Dutch Jamie Mag 25th Issue and The Role of Foodie Mags

The Dutch version of the Jamie mag is celebrating its 25th issue this month. Which is a fantastic accomplishment in a market that is not just over-saturated on the magazine front but a market that is also competing with the behemoth that is the foodie web. One of the reasons why 'Jamie' is succeeding is because it fully embraces the online foodie community. A magazine nowadays is nothing if it doesn't also have a great website and online presence.

Both the Dutch language version and the English Jamie magazine website do a great job cultivating that presence. I often find myself looking for recipes by particular authors online even though I have the books/magazines lying around somewhere. Furthermore some magazines make the mistake of using their website only as an announcement page for the content of the physical mag but 'Jamie' actively works to strengthen their online community by having guest bloggers and a deep integration with social media.

But this anniversary did get me thinking about the significance of food magazines in a world where there are millions of recipes at our finger tips catering to our every whims. On top of that magazines also compete with cookery books for our attention. You can take my Ottolenghi books from my cold dead hands but I have given up on keeping food mags around for more than one, maybe two months. A good book means you can open any page, cook what is there and be completely confident it will be absolutely delicious. Magazines have to walk a tightrope between the quick, flashy and sheer volume of internet content and the qualitatively meticulous and well thought out balance of good cookery books.

Jamie Oliver with the Dutch editor Suzanne Pronk

Yet despite all the challenges the foodie mag is far from dead. I don't know a food blogger who wouldn't love to write for an actual magazine (including me). And even a mediocre issue still tends to be better than a horrible book (and everyone has at least a couple of them lying on a shelve somewhere). I know I will continue reading them, be it because I know the content will be good or simply as an impulse buy at the check out. 

Do you still buy food mags? Let me know in the comments

Full disclosure: I might be receiving a goodie bag for mentioning Jamie magazine's 25th issue. 


In The Jar Basil Mayo

Making mayo with a stick blender might be considered a bit of a cheat. But it does make life a whole lot easier and it also allows you to make your mayo straight in the jar, sparing the dishwasher. Making your own also allows you to have fun with the flavours. A handful of basil and a clove of garlic make this pale green mayo a perfect accompaniment to fish and a lovely addition to a tomato salad/sandwich. Besides a stick blender you will need a clean jar that can accommodate said stick blender. The jar I am using is perhaps even a little bit too large.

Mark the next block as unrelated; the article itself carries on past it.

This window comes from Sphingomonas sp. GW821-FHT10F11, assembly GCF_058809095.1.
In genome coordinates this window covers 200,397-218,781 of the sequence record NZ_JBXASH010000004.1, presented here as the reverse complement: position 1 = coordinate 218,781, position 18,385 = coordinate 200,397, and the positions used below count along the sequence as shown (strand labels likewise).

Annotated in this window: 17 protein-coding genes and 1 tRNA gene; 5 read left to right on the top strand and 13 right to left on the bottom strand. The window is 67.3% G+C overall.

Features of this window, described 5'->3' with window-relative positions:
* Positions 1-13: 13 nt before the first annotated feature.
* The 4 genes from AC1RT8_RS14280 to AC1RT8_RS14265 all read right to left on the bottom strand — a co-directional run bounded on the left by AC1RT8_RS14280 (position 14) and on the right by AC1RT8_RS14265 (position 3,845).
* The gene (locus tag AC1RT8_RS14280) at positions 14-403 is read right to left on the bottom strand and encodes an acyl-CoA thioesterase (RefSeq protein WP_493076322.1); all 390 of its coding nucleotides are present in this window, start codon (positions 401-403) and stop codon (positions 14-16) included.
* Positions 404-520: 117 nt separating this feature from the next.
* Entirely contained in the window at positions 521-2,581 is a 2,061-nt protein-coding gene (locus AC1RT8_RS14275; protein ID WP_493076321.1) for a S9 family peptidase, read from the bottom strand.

Grow Your Own Individual Cress Portions

Cress, or micro greens if you're being fancy, are a great way to spice up a sandwich or salad. From the traditional egg and cress or my new favourite of rocket cress on a cheese sandwich, cress can pack a real punch. On top of that micro greens are terribly easy to grow. Spread them thickly on wet cotton wool, keep moist, and within a couple of days the sprouts are ready to harvest.


Emmer Flour Pancakes With Brie

Ancient grains are everywhere now. There is even a shortage of spelt flour threatening the supply. Emmer, or farro, is another ancient grain that is gaining popularity. And while it is often a bit tricky to make breads with these flours because of their lower gluten content, there are many other ways to use them. Emmer's pleasant nuttiness lends itself particularly well to a savoury and sweet pancake. Though the combination of melting brie, pancake, and sweet treacle is good enough to make with any flour you have available.


Crystallized Violets

Chances are that you bought some violets to have some flowers in early spring. Violets are real troopers and will still be flowering abundantly. Because by now they will have had several waves of flower, the flowers will now be completely free of pesticides, no matter where you bought them from. Which means you can eat them raw in salads, or do what I did and crystallize some for a wonderfully twee cupcake decoration.

There are two main species of violet that are suitable for this, viola odorata or viola tricolor. The odorata has the most violet flavour and the tricolor comes in most colourful variations. Crystallizing such delicate flowers is a somewhat fiddly job, but the results are worth it.